Criticks Music editor, Hannah Templeton, reflects on a documentary to which she contributed. A version of this report was first published on Hannah’s blog.
Taking part in BBC Four and Lucy Worsley’s Mozart’s London Odyssey as both researcher and contributor has been an entirely new and enjoyable experience for me. It was very satisfying to see the finished product when it aired last week.
I am now nearing the end of four years in which I have worked exclusively on the Mozart family’s fifteen months in London: I am due to submit my PhD dissertation next month. Inevitably, I watched the documentary with minute attention to detail, reflecting on the narratives that were brought to the fore, and how these compare to accounts of the family’s stay that already dominate Mozart scholarship.
Among the programme’s many positive features was its treatment of Leopold Mozart. Too often, Leopold is presented as a mercenary individual, dissatisfied with his own career and intent on profiting financially from his talented children. It was refreshing to see him contextualised as a successful, educated musician, composer and theorist, whose motivations for the European tour stemmed largely from his strong Catholic faith and desire to give his children a stellar musical education.
There were times when Mozart’s London Odyssey couldn’t help but indulge in the usual caricature of Leopold. Take, for example, the reference to Wolfgang’s ‘freedom from his father’s controlling presence’ during Leopold’s illness. Leopold’s letters often contain touching accounts of his children’s wellbeing. Other documents from the time unanimously present him as both an excellent father and teacher. It wasn’t until the nineteenth century that biographers began to portray him as an egotist. However, Mozart’s London Odyssey managed to provide considerably better context to our image of Leopold than many existing TV and radio representations.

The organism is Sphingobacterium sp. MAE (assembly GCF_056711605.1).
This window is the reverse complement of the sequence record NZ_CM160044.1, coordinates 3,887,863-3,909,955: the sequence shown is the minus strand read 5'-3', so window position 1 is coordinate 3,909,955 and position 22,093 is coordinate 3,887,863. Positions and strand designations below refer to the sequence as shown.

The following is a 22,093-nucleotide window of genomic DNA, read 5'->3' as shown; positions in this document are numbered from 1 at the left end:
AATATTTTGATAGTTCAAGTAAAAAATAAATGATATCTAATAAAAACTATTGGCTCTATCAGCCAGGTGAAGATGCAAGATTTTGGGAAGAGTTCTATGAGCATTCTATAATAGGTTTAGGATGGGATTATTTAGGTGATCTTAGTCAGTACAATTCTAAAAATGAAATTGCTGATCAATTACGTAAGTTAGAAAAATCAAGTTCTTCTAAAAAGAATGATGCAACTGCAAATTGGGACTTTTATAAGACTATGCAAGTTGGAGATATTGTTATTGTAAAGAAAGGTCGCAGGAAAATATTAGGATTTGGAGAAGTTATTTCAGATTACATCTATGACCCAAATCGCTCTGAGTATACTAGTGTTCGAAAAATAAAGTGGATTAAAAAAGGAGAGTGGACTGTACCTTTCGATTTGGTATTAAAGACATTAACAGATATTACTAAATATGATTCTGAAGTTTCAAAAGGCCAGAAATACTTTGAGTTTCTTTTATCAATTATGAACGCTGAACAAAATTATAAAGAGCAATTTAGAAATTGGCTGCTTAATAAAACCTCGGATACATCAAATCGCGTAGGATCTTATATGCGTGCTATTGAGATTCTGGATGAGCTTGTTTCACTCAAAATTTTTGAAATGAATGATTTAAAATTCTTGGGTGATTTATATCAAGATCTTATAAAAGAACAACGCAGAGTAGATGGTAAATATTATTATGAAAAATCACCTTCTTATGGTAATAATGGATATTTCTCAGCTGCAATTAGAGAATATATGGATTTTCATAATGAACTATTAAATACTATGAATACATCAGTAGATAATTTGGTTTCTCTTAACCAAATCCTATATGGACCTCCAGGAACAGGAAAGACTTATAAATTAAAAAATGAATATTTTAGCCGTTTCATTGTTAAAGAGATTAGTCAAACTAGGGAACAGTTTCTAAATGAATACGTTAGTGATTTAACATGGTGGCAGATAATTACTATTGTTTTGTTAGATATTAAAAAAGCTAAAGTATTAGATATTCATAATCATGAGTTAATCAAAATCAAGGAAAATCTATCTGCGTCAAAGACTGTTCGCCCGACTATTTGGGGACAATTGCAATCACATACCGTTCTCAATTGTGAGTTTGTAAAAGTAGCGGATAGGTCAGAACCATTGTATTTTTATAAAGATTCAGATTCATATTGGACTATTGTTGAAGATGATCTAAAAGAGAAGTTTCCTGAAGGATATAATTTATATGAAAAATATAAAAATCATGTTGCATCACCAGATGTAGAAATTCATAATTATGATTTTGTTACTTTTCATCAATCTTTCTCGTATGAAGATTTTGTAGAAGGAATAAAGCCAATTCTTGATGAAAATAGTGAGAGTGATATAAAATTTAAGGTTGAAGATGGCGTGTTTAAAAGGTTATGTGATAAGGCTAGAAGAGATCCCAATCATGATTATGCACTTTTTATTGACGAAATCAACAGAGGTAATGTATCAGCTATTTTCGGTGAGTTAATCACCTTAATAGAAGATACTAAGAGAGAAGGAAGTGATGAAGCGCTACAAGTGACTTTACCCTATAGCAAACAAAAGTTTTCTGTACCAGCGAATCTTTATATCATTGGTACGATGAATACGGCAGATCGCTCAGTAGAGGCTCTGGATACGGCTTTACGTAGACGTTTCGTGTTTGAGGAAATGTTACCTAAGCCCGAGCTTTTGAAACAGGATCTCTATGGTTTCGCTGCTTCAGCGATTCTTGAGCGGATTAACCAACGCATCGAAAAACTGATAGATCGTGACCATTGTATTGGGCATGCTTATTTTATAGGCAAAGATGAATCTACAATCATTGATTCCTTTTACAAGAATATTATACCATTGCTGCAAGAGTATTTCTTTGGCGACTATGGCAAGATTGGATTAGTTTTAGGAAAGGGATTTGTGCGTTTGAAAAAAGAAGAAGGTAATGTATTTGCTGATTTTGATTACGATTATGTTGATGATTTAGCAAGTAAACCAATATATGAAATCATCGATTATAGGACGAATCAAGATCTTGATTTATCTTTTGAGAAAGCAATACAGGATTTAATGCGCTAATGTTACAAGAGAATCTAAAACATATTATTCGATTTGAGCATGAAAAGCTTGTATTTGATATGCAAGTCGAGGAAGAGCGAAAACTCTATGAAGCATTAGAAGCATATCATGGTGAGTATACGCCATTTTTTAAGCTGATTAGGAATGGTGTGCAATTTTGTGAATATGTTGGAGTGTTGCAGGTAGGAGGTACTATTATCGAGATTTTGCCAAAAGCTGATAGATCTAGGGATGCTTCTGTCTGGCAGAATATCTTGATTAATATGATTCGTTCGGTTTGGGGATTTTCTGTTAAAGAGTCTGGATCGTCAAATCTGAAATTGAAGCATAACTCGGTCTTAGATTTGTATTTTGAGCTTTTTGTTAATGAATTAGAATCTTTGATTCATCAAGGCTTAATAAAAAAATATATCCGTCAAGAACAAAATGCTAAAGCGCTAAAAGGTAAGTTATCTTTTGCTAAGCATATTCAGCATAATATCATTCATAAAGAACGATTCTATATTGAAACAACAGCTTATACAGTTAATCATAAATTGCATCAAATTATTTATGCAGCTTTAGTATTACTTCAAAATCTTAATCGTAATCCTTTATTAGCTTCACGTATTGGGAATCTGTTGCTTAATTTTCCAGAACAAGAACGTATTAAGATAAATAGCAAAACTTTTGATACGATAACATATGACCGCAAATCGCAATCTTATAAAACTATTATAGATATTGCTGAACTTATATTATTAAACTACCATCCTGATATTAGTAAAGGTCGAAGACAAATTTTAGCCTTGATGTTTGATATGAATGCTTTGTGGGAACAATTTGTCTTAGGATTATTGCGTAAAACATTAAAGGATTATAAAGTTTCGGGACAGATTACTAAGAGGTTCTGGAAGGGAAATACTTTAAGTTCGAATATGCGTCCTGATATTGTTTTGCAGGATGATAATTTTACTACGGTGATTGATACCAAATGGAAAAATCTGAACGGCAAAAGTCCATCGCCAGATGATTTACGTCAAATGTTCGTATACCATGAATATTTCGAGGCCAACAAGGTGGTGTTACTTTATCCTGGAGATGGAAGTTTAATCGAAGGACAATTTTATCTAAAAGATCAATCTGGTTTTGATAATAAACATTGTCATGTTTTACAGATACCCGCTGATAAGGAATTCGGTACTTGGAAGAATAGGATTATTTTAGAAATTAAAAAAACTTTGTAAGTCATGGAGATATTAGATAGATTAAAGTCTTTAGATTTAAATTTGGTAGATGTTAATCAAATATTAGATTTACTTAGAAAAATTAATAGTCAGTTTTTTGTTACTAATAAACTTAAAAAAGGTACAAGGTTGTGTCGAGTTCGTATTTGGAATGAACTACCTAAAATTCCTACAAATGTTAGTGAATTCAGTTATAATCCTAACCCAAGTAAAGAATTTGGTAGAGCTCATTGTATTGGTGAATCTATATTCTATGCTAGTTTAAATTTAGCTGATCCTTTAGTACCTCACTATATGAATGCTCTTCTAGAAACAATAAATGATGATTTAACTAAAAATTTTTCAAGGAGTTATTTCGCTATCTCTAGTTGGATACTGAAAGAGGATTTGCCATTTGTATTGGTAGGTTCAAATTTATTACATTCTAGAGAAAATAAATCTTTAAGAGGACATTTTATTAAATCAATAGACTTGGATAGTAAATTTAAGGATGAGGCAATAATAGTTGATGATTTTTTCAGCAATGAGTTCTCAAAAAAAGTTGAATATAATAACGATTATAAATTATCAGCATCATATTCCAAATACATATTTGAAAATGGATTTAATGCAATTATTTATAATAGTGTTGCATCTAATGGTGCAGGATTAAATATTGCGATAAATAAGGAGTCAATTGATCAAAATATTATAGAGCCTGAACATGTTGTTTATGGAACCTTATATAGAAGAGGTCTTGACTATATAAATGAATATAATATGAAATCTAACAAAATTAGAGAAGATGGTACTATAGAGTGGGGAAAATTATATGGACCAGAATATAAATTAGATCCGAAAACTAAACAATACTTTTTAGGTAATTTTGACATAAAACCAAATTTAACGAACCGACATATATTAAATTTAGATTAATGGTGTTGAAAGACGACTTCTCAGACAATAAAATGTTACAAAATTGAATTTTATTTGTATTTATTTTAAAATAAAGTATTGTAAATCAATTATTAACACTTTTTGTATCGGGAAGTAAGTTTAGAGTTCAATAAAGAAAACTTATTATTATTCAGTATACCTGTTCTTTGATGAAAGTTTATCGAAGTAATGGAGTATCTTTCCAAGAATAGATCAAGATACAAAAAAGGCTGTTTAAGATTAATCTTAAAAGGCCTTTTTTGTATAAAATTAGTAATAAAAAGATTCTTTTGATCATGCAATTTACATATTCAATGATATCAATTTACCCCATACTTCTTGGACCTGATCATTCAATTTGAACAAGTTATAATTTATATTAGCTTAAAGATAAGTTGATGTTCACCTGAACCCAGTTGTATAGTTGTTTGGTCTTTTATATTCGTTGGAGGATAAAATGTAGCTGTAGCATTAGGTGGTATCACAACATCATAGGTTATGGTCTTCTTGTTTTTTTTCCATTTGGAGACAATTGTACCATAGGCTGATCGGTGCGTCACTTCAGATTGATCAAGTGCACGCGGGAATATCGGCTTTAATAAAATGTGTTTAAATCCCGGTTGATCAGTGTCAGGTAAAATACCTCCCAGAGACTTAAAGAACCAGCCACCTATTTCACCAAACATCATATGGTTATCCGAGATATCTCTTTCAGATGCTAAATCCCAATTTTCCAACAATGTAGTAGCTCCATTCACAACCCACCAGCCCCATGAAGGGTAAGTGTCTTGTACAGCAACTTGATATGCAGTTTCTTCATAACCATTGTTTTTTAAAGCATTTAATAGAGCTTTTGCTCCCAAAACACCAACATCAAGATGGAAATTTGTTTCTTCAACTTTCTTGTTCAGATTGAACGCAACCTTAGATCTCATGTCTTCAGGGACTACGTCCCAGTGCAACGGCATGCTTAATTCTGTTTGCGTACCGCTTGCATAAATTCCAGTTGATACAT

Impressive too were the many small moments where we were better able to ‘get inside’ the Mozarts’ London experience. Fashion historian Amber Butchart’s contribution really succeeded in bringing Leopold Mozart’s letters to life. Most published English editions of his letters only include music-related extracts. Butchart’s discussion of clothes the Mozarts may have worn, written about in depth by Leopold, provided a small insight into his absorption in many and varied aspects of English culture.
Likewise, the emphasis on the music Mozart composed in London was a delight. The musicians of Classical Opera were, as ever, outstanding. Wolfgang Mozart’s early compositions are somewhat neglected in any case, but including music by his contemporaries such as Thomas Arne afforded us a glimpse into the London sound world that had such a significant impact on the young Wolfgang. Indeed, perhaps one of the most important points made by Mozart’s London Odyssey is that the family’s travels were just as much an intellectual and educational voyage of discovery as they were a commercial ‘tour’.
We are always keen to apply an overarching narrative to the Mozarts’ time in London. In the case of Mozart’s London Odyssey, a brilliant beginning to the family’s stay is followed by a precipitous decline: from the ‘thrill’ of a royal performance to a ‘sideshow to a boozy lunch’ when the Mozarts performed at the Swan and Hoop Tavern. The incomplete nature of eighteenth-century source material means that there will always be room for multiple interpretations of particular events. I want to take a closer look here at the Mozarts’ tavern appearances.